If you have a virtual stack of digital photos waiting to be put in albums, scratch that project off your list this weekend with some good offers on photo books from Shutterfly and MyPublisher.

  • At Shutterfly, you can get one 8×8 photobook FREE ($29.99 value) and receive 20% off additional photobooks. Use code PHOTOBOOKS. This offer ends Tuesday, March 10, 2009.
  • MyPublisher is offering special deals to Costco members through Monday, March 9, 2009. Get 45% off on orders over $100 (perfect if you have a few years of photos piled up), 25% off orders over $50, and 20% off orders under $50. Savings will be automatically applied at checkout. Enter their site here or through Costco.com.

I haven’t used Shutterfly’s service, but I did have good luck with MyPublisher around the holidays.

Ladies and gentlemen, grab your wrenches …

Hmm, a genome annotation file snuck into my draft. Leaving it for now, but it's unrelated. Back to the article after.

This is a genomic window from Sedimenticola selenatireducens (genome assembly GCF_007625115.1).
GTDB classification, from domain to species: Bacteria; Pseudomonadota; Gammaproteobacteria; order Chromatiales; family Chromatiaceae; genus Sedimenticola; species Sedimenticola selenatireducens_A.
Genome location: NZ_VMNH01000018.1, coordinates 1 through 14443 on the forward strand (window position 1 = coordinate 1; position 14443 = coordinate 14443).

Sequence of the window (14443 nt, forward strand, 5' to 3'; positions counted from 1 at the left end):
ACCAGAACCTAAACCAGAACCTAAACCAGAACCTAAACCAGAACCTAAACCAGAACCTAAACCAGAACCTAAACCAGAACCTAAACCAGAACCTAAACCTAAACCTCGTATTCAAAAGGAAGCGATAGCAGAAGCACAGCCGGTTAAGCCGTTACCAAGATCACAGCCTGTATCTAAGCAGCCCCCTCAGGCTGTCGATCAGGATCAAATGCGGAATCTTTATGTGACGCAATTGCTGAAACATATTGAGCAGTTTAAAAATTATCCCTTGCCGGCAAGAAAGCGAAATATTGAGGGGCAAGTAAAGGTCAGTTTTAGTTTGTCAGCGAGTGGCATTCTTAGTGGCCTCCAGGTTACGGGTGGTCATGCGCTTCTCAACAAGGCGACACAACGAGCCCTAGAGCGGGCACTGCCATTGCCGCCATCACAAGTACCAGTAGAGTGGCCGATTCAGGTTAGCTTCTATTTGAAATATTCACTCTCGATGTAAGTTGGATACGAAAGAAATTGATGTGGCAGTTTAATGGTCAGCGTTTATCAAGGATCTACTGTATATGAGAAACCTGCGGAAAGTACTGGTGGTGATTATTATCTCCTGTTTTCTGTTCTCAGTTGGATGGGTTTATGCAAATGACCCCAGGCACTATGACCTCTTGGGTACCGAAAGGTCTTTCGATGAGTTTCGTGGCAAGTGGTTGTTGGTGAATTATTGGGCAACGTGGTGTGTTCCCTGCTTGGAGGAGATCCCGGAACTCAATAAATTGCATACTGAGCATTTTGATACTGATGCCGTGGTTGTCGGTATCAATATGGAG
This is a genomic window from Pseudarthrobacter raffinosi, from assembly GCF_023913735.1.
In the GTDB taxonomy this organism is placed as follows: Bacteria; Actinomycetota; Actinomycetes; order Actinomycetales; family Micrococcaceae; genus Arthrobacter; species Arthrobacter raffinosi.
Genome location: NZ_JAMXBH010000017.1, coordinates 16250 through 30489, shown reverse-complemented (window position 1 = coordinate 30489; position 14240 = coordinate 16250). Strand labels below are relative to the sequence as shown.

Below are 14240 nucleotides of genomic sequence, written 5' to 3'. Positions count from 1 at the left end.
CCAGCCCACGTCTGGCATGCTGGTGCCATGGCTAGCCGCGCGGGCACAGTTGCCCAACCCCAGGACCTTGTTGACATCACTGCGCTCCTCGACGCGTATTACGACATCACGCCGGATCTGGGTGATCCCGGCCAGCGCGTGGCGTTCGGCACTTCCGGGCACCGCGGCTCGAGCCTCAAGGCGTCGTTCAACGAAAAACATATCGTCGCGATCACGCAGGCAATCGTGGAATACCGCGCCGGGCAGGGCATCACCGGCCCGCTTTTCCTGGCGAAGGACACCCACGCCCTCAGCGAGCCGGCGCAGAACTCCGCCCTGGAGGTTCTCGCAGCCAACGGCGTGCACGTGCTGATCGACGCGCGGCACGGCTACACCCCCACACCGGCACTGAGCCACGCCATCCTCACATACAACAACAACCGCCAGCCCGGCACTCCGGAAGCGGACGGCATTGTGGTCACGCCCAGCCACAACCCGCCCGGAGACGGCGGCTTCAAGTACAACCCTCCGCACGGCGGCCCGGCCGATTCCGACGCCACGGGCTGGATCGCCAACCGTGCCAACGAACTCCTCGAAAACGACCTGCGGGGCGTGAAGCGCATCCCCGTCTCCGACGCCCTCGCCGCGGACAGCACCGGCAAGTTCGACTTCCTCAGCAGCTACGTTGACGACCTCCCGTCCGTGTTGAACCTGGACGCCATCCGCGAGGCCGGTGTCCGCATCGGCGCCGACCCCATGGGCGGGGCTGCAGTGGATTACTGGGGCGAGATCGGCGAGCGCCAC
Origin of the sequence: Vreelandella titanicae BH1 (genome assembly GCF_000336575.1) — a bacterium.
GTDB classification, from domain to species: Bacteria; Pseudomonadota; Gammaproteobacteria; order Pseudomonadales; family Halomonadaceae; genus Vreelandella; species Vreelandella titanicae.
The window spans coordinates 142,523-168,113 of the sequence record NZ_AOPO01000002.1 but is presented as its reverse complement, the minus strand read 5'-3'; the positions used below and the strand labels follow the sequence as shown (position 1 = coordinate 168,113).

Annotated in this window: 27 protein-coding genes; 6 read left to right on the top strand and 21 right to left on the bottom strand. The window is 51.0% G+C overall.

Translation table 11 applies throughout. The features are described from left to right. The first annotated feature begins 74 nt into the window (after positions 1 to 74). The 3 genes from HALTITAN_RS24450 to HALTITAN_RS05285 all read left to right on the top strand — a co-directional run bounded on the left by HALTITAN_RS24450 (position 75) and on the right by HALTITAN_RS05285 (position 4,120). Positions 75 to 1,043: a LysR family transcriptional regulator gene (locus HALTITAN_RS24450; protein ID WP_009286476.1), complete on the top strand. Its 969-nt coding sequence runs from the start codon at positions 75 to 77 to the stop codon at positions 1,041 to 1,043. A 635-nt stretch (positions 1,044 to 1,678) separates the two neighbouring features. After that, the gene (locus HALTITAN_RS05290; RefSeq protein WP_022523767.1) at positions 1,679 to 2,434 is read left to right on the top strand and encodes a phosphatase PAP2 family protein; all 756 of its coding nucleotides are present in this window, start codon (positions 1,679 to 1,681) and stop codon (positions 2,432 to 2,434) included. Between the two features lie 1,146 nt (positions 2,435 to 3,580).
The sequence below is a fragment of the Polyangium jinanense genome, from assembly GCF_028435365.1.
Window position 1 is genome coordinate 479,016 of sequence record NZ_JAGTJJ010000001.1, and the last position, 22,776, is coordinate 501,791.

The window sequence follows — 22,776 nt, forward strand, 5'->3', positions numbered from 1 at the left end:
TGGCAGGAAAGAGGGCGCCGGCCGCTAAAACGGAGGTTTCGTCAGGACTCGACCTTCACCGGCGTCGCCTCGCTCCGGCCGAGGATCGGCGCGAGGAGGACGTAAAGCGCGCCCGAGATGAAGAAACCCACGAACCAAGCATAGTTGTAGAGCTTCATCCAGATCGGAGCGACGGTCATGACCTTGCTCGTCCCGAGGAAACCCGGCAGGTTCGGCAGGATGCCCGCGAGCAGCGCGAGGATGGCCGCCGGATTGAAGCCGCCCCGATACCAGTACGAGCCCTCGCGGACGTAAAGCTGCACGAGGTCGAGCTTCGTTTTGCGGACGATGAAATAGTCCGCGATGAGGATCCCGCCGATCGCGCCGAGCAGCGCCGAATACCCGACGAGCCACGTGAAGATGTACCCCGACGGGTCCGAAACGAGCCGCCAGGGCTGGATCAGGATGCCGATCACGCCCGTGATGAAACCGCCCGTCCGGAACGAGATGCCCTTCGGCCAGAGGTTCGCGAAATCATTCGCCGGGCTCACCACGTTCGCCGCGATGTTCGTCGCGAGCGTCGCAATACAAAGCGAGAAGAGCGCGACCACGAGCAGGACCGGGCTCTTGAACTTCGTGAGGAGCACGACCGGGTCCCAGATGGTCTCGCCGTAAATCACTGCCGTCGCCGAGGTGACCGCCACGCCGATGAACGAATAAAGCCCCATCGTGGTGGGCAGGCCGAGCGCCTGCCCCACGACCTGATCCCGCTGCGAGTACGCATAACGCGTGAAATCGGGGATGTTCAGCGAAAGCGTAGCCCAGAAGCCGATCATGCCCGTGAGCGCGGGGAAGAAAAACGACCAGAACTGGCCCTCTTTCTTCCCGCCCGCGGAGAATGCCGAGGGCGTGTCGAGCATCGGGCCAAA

The EPA has announced “Fix a Leak Week” in mid-March. It’s the perfect time to save water by fixing those household leaks. You’ll also prevent home damage, avoid cleaning those nasty hard-water stains, and feel good about the environment — and maybe save a few pennies.

The EPA site says:

Did you know that an American home can waste, on average, 11,000 gallons of water every year due to running toilets, dripping faucets, and other household leaks? Nationwide, more than 1 trillion gallons of water leak from U.S. homes each year.

Does it matter?

Yes!

When I wrote about hiring a plumber to fix a leak a couple of years ago, I noted that one leak in my laundry sink dripped out 8 gallons of water a day.

Since that time, I’ve fixed a j-bend pipe under a bathroom sink (would have been easy as pie except that it was a pedestal sink whose pedestal was in the way) and fixed a leaky toilet. Then I replaced my other bathroom sink myself. All in all, I figure I’ve saved $700 in labor — and countless drip, drip, drips.

My “fix a leak” projects

I don’t feel too bad about my current leaks, because they are fixable manually. That is to say, I hear the “drip, drip” and run in and tighten the faucets or wiggle the valve to make it stop. But the projects I’ve been postponing include:

  • Replacing a washer in the hot-water faucet in the upstairs shower.